A Day at the Range

In the firearms world, there is nothing more exciting than getting a new piece of steel. But that is closely followed by spending a day at the range. So what is a typical day at the range like? Well, the experience tends to be different for everyone. But, I’ll share what my day looks like, in hopes that maybe something I do will help you prepare for your own outing.

Currently, my arsenal consists of a Savage Axis .308 and a Sig Sauer SP2022 40S&W. Most of the time, I only take one of them with me to the range. I usually shoot my handgun indoors and the rifle outdoors. Why? Because the handgun is for personal defense, and the rifle is mainly to just plink off rounds and keep up my marksmanship. So, I shoot in the environment I’m most likely to use my weapon in.

Before Leaving for the Range

Since memberships and range time aren’t cheap, I start the day off doing function checks before I even leave for the range. That saves me from making sure everything works properly while the clock is ticking at the range. I spend about 30 minutes testing the weapon of the day, checking the firing pin, making sure it feeds properly, etc. I also take some time to do a light cleaning.

After that, I make sure my bag is ready to go. I always have at least one box of ammo per weapon on hand. Once I get that packed, I clean up my eye and ear protection and throw those in the bag. If it’s rifle day, I make sure to pack my flag. All outdoor ranges require you to have something to mark that your barrel is clear when the range goes green, so the Masters on duty know it is safe to send people down range. Next, I load up the car. I do a safety check, lock up my weapon, and stash everything away. I never bag my weapons with magazines in it. I’ve been to different ranges across the country where the personnel likes to check what you got (for obvious reasons). So, I find it best to just keep everything separate.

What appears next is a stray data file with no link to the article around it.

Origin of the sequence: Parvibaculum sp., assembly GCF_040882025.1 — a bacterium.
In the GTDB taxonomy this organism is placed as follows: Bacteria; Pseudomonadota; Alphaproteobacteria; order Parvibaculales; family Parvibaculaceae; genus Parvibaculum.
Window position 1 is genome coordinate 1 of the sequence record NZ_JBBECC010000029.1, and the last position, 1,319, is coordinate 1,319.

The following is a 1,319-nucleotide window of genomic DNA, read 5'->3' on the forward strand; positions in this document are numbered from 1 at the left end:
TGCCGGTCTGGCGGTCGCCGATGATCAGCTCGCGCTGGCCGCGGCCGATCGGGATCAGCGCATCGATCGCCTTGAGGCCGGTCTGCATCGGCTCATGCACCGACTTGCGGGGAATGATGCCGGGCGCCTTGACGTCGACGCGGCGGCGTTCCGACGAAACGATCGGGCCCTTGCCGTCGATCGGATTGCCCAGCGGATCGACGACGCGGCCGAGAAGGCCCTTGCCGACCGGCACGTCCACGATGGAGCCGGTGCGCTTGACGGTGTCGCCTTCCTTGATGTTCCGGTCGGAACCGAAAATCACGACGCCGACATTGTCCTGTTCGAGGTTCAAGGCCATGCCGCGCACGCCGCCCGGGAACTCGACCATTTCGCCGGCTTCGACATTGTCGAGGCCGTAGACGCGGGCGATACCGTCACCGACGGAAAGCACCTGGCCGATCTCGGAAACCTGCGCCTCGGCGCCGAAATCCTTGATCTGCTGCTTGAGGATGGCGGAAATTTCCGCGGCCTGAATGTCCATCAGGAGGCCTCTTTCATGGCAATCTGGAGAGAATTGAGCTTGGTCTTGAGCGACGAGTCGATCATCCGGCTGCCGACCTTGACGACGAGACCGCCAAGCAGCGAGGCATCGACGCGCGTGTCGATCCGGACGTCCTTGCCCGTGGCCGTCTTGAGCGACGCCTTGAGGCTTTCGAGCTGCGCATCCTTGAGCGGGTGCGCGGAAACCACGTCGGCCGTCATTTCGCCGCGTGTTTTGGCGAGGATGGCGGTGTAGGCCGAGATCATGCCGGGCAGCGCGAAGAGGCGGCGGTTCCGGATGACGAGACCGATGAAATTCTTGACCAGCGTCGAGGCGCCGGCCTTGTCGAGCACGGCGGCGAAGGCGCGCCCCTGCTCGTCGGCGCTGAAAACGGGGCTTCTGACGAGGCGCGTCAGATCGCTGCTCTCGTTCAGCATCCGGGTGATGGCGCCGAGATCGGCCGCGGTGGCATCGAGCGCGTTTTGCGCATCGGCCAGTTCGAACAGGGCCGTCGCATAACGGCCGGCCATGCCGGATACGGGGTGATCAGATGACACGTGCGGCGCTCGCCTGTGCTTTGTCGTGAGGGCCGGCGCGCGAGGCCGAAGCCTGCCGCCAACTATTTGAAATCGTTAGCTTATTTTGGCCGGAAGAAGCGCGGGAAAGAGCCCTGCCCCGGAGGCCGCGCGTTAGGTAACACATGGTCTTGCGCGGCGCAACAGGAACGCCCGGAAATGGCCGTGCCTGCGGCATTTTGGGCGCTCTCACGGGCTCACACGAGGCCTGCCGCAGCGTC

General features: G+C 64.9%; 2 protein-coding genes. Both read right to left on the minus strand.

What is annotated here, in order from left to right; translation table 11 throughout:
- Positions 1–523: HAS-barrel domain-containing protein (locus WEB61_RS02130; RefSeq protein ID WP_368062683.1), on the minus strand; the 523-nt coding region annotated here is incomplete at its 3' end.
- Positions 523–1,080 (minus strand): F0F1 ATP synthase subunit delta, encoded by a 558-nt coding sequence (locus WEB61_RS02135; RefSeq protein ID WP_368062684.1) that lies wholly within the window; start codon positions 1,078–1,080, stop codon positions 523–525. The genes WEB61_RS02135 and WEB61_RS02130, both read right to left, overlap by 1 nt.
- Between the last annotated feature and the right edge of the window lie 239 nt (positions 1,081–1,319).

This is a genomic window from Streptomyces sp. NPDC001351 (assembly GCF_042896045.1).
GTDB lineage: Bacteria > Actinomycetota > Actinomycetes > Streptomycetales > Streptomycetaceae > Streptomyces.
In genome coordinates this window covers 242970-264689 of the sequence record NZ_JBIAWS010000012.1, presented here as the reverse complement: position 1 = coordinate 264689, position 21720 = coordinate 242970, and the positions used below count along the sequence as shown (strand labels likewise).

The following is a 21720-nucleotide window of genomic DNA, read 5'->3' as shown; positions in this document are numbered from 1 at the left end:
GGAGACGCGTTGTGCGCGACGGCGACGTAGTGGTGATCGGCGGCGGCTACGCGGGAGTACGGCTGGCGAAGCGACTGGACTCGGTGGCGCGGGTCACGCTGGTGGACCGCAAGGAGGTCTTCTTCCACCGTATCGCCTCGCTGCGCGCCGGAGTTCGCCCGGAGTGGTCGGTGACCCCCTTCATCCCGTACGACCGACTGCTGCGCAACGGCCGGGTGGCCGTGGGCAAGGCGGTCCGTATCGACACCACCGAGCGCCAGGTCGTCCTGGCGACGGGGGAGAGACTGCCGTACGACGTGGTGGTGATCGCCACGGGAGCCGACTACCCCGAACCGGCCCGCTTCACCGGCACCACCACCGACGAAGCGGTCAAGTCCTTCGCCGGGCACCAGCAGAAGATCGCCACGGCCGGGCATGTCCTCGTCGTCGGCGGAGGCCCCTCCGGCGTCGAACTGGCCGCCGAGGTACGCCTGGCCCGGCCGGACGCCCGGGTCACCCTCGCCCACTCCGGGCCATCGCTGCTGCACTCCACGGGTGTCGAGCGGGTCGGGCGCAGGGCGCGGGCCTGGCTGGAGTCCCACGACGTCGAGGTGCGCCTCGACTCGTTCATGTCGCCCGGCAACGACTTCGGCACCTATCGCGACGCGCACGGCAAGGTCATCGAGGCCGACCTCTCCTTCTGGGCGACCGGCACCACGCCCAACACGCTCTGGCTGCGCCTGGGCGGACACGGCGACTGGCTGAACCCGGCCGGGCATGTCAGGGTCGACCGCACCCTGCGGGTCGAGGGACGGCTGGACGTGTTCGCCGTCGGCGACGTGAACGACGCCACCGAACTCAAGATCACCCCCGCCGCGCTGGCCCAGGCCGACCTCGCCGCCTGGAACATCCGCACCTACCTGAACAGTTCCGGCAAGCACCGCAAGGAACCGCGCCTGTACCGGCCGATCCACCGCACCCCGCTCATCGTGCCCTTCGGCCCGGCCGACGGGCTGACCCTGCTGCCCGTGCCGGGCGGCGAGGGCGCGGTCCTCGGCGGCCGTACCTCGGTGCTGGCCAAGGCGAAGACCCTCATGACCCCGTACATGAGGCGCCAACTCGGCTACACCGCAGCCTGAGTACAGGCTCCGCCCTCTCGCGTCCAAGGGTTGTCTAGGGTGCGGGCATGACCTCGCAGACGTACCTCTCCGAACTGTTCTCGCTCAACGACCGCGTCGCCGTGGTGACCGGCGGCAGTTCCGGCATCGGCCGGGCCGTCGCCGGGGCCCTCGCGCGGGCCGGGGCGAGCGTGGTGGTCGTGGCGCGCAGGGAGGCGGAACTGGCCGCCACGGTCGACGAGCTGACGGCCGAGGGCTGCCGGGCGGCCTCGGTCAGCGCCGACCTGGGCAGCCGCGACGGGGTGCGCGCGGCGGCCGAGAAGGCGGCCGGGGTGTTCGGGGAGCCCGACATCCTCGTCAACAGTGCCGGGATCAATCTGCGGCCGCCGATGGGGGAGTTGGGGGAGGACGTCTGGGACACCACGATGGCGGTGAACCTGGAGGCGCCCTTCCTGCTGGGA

At the Range

Once I get to the range, it’s standard check-in. I might buy some more ammo, and I decide how many hours I want to pay for. If you’re like me and you don’t get out too often, it’s a good idea to brush up on the range rules. Every range has different rules, and some have very specific guidelines. I never keep targets, so I always have to get those. With the handgun, I shoot silhouettes. With the rifle, I mix up sight in targets, silhouettes, and whatever has the most targets on it. Usually, that ends up being the one with 12 on it.

Unlike scopes, iron sights don’t tend to move anywhere, so it’s straight to shooting for the Sig. However, with the rifle, I spend half a box zeroing. All the jostling in the car can knock things around, especially if you keep the rifle in a soft bag.

Range Practice

As far as actually shooting at the range, I’m really just working on the fundamentals. A lot of indoor ranges don’t allow draw practices, so I do high ready or from the lane counter. I focus on pulling the trigger, breathing, off eye, and strong eye. It’s always good to practice double taps too, just make sure you check with the RSO first. There’s no need to risk getting kicked off the range when you can ask a simple question first. The worst they can do is say no. After I’ve gone through a couple boxes of ammo, it’s time to clear and head home.

I hope my day at the range has given you some ideas for how you can make sure your range day is successful and fun.

Disclaimer: The content in this article is the opinion of the writer and does not necessarily reflect the policies or opinions of US Patriot Tactical.

Angelo Pisa

Angelo grew up in California before enlisting in the United States Army in the summer of 2013. After an unfortunate injury, he left the Army in December of 2014. He now spends his time running two growing businesses and is in the process of starting another. His hobbies include sports, anything automotive and firearms.
Angelo Pisa

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